The night before the 1923 Targa Florida, a marathon road race through the mountains of Sicily, one of the Alfa Romeo mechanics was unable to sleep. He returned to the garage where (Ugo Sivocci's 3.0-liter RL SS Grand Prix car sat, race ready covered by light canvas cloth.
The restless mechanic opened his paint locker and brushed a white triangle on the hood of the car. Inside it, for luck he painted a green cloverleaf. By dawn, the paint was dry.
Despite some close calls the next day, Ugo and the cloverleaf car went on to dominate and win the race. From that day in 1923 forward, the auspicious green four leaf clover--considered a good luck charm for Alfa Romeo--has graced the panels of some of the Italian firm's finest road cars.
In the 1980s, Alfa Romeo developed a sports sedan that would unite its skills as an engine and chassis builder with avant garde styling. By doing this, they hoped to appeal both to the upscale European market as well as to those middle-aged American baby boomers who were becoming safely ensconced as middle and upper managers.
The result of that development program is the Milano sedan, known as the "75" in Europe. Introduced in 1986 in three trim levels--Silver, Gold and Platinum--the 2.541iter Milano was well reviewed for its handling but much criticized for its unconventional appearance.
Because of the odd styling, sales were slow at first. Gradually though, as a giving circle of adventurous buyers found the car both interesting and comfortable, sales climbed to achieve their current acceptable level in America. In Europe, the Milano has done very well, indicating even better times ahead for Alfa's huge parent, Fiat.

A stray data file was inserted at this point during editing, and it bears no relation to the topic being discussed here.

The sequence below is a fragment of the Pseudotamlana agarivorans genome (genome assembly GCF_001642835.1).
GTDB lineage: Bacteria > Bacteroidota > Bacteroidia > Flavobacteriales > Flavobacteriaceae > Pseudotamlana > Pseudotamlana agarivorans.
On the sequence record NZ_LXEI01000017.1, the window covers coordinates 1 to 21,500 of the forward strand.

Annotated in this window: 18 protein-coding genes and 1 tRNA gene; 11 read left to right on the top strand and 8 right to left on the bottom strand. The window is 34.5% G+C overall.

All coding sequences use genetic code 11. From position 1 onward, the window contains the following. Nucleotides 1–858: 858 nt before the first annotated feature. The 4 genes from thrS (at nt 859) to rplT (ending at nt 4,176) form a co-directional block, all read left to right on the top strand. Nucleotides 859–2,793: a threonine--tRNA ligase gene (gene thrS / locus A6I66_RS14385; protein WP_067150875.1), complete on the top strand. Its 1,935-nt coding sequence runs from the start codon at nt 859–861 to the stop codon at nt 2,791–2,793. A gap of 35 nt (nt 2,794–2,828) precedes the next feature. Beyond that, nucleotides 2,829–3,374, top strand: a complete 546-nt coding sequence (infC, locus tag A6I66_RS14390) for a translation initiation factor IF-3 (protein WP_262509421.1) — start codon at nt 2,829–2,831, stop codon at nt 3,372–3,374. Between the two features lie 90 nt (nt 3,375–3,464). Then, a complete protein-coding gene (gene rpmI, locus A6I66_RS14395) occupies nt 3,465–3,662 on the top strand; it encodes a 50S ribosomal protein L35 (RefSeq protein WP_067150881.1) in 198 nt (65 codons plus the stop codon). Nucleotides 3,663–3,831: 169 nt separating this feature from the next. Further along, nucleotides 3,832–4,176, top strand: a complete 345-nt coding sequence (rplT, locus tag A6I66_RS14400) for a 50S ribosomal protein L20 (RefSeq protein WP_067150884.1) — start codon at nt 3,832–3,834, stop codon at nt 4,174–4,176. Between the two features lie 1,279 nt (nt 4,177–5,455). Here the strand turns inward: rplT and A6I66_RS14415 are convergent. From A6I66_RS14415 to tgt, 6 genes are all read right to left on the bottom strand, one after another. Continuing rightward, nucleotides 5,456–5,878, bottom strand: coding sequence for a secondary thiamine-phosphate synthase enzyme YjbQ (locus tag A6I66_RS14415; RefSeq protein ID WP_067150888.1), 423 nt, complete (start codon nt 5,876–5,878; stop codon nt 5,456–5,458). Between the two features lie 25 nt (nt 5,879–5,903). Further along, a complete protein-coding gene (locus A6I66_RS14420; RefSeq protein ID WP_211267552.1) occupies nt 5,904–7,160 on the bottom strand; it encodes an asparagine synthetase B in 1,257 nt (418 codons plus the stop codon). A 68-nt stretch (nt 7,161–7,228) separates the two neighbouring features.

Now Alfa has added a new model to the Milano line, one that has not only more power and a more aggressive personality, but that also resurrects the good-luck symbol of 1923. Called the Verde, and proudly stamped with a green four-leaf clover, it sports a new 3.O-liter engine that really brings the Milano to life and creates a potent challenger in the sport sedan market at a very attractive price.
In fact, the numbers show that our Verde test car has performance potential on a par with that of the Porsche 944: O to 6O mph in 7.8 seconds, a top end of 136 and surprising economy: 21.9 city and 35 highway. We know, though, that numbers are only one part of the performance story.
Let us put it to you very simply: We kept the Milano 3.O Verde for nearly twice the test period agreed on. Why? Because the car is a blast to drive. It's rare for a genuine 4-passenger car to have the verve and spirit of a sporting machine, but the Verde manages the trick with vivacious rear-drive handling, smooth V-6 acceleration and an ergo nominally sound interior.
The new 3.O-liter alloy V-6, also fitted to the 164, has excellent throttle response and pulls con brio through all five gears. Enlarged from the previous 2.5, the new V-6 turns the Verde into a first-rate sports sedan with its 183-hp potential. The factory-installed Recaro bucket seats for driver and passenger augment the Verde's sporting intent. These German competition-style buckets offer superb lateral support so the driver can concentrate on making the car work, yet, their orthopedic contours make them very comfortable over long distances.
Alfa's racing heritage shows where it counts most--under the hood. Twist the key in this Milano and you're greeted with a healthy, resonant exhaust note. Tap the slender gas pedal and the motor snarls up to its 65OO-rpm redline like an angry puma.